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Agreement Signed for Extra Elective Surgery For Tasmanians

Thursday, September 13, 2012

Minister for Health, Tanya Plibersek, has announced that the Commonwealth and Tasmanian Governments have signed an agreement that will deliver at least 2,600 additional elective surgery operations in Tasmania.

The first additional elective surgery procedures are expected to be undertaken before the end of September.

The Commonwealth Government will invest $30.5 million over four years, as part of its $325 million Tasmanian Health Assistance Package, for additional elective surgery targeting areas that have large numbers of patients who have waited longer than the clinically recommended time.

“The Agreement will not only provide elective surgery for patients who have been waiting the longest, but will also help to ease the burden on Tasmania’s public hospital system,” said Ms Plibersek.

“We will focus on knee and hip replacements, cataract removals, gall bladder removals and hernia repairs.

“This elective surgery package has been developed in consultation with Tasmanian hospitals and frontline health professionals to ensure that it targets areas of most need.

“We want to ensure that Tasmanians get the health services when and where they need them,” she said.

As part of the first-year action plan being developed between both governments and frontline clinicians, Tasmania will be provided with $8.8 million in 2012-13 to fund a minimum of 500 additional operations.

Member for Braddon, Sid Sidebottom MP, and Senator for Tasmania, Anne Urquhart, welcomed the announcement that important elective surgeries will soon commence.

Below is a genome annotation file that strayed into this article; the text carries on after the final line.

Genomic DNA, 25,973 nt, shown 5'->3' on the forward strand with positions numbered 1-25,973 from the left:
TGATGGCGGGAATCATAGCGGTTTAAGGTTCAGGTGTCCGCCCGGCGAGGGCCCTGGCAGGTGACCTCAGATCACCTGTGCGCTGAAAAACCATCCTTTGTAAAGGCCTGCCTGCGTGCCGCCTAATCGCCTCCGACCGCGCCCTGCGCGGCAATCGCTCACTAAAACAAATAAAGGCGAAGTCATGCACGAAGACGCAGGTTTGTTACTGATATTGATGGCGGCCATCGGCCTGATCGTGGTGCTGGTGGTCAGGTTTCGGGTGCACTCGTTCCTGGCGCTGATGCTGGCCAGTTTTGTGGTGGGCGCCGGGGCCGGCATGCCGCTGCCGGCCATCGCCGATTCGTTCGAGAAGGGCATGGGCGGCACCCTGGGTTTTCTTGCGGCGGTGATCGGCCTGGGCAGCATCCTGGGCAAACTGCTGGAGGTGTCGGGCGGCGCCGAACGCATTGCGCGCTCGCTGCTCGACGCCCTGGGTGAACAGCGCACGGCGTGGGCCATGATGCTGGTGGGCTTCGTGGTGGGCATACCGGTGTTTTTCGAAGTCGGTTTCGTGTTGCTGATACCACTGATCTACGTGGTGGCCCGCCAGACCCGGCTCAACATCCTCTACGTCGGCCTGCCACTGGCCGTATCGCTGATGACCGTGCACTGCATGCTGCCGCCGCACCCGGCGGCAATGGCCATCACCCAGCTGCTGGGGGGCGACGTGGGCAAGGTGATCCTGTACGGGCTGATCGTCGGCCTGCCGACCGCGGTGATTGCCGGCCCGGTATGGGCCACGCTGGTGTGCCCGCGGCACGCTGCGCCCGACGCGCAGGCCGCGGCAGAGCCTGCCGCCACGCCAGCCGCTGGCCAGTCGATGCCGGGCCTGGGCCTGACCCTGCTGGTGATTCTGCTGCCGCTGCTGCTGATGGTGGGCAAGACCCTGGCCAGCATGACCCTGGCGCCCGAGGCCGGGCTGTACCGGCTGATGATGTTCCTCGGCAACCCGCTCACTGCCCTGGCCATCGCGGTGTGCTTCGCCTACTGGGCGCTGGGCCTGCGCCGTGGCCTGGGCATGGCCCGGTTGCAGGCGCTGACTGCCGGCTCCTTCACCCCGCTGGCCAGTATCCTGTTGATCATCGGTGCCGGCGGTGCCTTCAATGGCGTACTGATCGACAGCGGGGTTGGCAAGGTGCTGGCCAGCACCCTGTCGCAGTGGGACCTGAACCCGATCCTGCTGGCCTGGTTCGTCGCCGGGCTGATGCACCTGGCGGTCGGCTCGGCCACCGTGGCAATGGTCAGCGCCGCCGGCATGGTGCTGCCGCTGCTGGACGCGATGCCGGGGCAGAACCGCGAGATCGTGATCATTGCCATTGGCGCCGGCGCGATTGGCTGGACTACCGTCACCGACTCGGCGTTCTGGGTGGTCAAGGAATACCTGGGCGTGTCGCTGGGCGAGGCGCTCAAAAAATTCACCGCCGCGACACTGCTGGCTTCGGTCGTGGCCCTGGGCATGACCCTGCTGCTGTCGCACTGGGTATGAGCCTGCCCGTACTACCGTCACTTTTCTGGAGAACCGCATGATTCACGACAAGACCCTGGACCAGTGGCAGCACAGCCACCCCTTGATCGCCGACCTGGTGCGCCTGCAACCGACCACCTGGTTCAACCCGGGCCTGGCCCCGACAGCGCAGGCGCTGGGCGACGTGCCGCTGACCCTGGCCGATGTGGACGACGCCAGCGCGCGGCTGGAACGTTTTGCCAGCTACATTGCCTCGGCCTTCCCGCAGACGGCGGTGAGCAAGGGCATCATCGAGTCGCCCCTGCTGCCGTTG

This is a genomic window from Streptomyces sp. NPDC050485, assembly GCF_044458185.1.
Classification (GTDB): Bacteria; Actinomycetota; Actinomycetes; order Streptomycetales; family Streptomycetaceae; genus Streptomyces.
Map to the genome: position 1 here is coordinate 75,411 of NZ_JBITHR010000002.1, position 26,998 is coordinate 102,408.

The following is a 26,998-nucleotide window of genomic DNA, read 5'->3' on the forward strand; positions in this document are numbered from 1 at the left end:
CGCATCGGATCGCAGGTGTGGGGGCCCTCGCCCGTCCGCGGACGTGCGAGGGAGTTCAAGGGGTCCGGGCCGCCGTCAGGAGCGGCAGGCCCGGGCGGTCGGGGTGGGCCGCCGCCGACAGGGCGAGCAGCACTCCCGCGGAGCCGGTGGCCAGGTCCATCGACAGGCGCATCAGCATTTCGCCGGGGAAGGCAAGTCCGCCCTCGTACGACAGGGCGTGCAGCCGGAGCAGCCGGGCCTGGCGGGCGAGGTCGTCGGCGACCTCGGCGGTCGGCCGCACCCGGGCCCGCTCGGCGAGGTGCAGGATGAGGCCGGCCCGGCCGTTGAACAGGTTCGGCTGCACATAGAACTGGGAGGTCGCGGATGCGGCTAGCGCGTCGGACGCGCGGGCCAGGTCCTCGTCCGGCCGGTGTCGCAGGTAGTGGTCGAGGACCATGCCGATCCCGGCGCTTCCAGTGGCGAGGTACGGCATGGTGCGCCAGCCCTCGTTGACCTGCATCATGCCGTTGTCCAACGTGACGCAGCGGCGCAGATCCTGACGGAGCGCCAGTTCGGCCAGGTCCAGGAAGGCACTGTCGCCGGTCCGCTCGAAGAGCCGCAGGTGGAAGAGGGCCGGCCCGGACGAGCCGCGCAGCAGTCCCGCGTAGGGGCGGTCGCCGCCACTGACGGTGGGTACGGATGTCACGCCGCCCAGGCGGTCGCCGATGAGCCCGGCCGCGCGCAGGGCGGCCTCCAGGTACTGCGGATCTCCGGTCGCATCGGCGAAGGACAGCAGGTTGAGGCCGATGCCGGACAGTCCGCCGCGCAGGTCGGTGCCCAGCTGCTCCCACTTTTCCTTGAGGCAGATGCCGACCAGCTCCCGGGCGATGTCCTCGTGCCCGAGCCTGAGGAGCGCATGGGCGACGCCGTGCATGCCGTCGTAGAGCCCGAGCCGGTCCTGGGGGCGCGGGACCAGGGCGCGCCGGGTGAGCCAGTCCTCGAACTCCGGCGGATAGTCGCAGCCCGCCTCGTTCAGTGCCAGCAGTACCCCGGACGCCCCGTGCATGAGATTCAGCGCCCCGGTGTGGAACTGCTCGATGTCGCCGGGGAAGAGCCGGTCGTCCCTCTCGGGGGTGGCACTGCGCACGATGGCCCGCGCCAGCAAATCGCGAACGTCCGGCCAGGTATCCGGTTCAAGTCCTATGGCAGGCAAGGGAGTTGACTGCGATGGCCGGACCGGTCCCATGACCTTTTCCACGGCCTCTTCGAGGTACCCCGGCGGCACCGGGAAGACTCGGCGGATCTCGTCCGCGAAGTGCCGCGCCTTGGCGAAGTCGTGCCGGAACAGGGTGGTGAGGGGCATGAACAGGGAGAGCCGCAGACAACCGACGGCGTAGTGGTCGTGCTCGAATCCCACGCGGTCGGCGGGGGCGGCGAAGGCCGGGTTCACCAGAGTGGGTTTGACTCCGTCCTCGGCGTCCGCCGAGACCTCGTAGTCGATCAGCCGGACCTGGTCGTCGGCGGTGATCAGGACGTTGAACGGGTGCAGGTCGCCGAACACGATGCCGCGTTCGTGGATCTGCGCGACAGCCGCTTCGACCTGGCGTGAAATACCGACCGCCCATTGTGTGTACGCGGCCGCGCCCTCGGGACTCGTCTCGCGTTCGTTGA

“The global financial crisis hit the Tasmanian state budget hard. The cuts to health were felt across our community and with my Labor colleagues, I lobbied strongly for additional resources,” said Sid Sidebottom.

“Tasmanian patients who are overdue for their surgery and who are in the greatest need will soon receive their operation,”

“These additional surgeries will provide immediate positive outcomes for these patients, their families and carers.”

Senator Urquhart said that we are developing a detailed Action Plan to confirm the range of surgical procedures to be undertaken in the first year of the package.

“There will be procedures performed across all four of Tasmania’s major hospitals, targeting those surgical categories where local patients are experiencing the longest waiting times beyond the clinically recommended period,” said Senator Urquhart.

“Tasmania’s overdue elective surgery list for accounts for 20 per cent of the national total. This is a disproportionately large share given we have just two per cent of the national population.

“This announcement today will see action flow over coming months to treat patients who have been waiting too long for their surgery.”

The $325 million Tasmanian Health Assistance Package was announced by Ms Plibersek on 15 June 2012. In addition to the elective surgery boost, it will also include the delivery of multi-disciplinary, community based palliative care services, as well as a clinical redesign project to enable the Tasmanian health system to better cope with current pressures and meet future challenges.

Ms Plibersek today also announced the establishment of the new Commission on Delivery of Health Services in Tasmania. The Commission has been set up to find ways to reform the Tasmanian health system so it can be more sustainable and independent of Commonwealth intervention.

“The Commission will monitor implementation of the Assistance Package. It will also give independent advice to the Australian Government and the Tasmanian Government on how services can be improved,” Ms Plibersek said.

“Both our governments want improvements that will achieve real and sustained reform of Tasmania’s health system.”

Ms Plibersek announced that the Chair of the Commission will be the former Health Commissioner of Western Australia, Mr Alan Bansemer.

The other members of the Commission will be Tasmanian physician Dr Alasdair MacDonald and medical practitioner and lawyer Dr Heather Wellington.

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